Furadan 5G, a farm chemical recalled in 2009, can still easily be got it in Kampala shops

How is a pesticide registered?

Before any agricultural chemical is to be imported in Uganda, it must be registered by the Agricultural Chemicals Board (ACB), which registers all agricultural chemicals.

Before the registration, details about the chemical that must include manufacturer, country of origin, distributor’s address, composition, toxicology data, reports of efficacy trials, environmental effects of the product.

Three sample copies of the label accompanying the pesticide in English, a certificate of analysis, a statement showing other countries in which the product is registered, a statement of the proposed packaging materials and copy of the label, a statement specifying the crops/pests to be covered, application rate (dosage) and re-entry and pre-harvest periods including established maximum residue levels on these crops.

A test of the product, for which the importer pays sh2m must be done and after assessment of the test report, the chemical may be accepted for importation.

“Of course, some of them carry out the tests, but after getting a product certified and licensed, they import and duplicate it to make more profits,” Ssentamu says.

Chemical must be inspected

This is where stringent border controls are important. The law says that all imported agro-chemicals have to be inspected and any chemical imported from a source other than registered in the registration certificate shall not be cleared, but shall be re-exported at the risk and expense of the importer.

However, because many importers do not have import licenses, they instead smuggle the chemicals into the country.

Both MAAIF and Uganda Revenue Authority (URA) have officials at border points who are supposed to carry out these inspections.

Mwanja says the Ministry of Agriculture has positioned inspectors at all border points to monitor and clear all agro-chemicals entering the country.

These inspectors look out for banned chemicals, expired chemicals and those without proper documentation. Agriculture inspectors also make sure the importing company is registered by the ACB.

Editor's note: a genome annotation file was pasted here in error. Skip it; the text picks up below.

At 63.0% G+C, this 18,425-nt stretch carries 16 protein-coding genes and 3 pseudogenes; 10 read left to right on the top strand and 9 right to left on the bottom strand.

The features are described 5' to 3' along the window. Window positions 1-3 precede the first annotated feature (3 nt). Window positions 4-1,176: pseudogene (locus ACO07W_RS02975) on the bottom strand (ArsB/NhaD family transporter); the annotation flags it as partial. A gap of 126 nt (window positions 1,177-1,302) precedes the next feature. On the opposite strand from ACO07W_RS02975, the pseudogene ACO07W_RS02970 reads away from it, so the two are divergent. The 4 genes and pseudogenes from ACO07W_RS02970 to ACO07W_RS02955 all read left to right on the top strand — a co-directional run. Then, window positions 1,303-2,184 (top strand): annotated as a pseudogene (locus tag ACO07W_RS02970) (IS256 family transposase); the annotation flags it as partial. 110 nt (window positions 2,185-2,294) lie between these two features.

“If the importer and the imported chemicals do not meet the requirements, the chemical is sent back to where it came from,” Mwanja says.

Cancellation of permit

Abrupt inspections are also carried out with support from Police who sometimes effect arrests because the Act does not give agrochemical inspectors the right to arrest people.

The presence of security officers is also crucial in protecting the inspectors and the property of the suspects.

Ssentamu, however, says that agro-chemical dealers usually get tip-offs about impending police inspections and they remove any condemned materials from the shelves before the law enforcement officers arrive.

Mwanja adds that an acute shortage of inspectors and vehicles makes it difficult for the agriculture ministry to traverse the whole country to check for fake, banned and counterfeited agro-chemicals.

Challenge: Policing the borders

Many contraband agro-chemicals come into Uganda through her porous borders. Ideally, the borders are meant to be inspected every month, but currently inspections are carried out every quarter or whenever complaints arise from the public.

The agriculture ministry blames this on the lack of sufficient resources. Uganda has over 100 border entry points, yet less than 20 MAAIF staff are tasked with border control.

This story was supported by the African Centre for Media Excellence

Also related this story

Banned farm chemicals still on market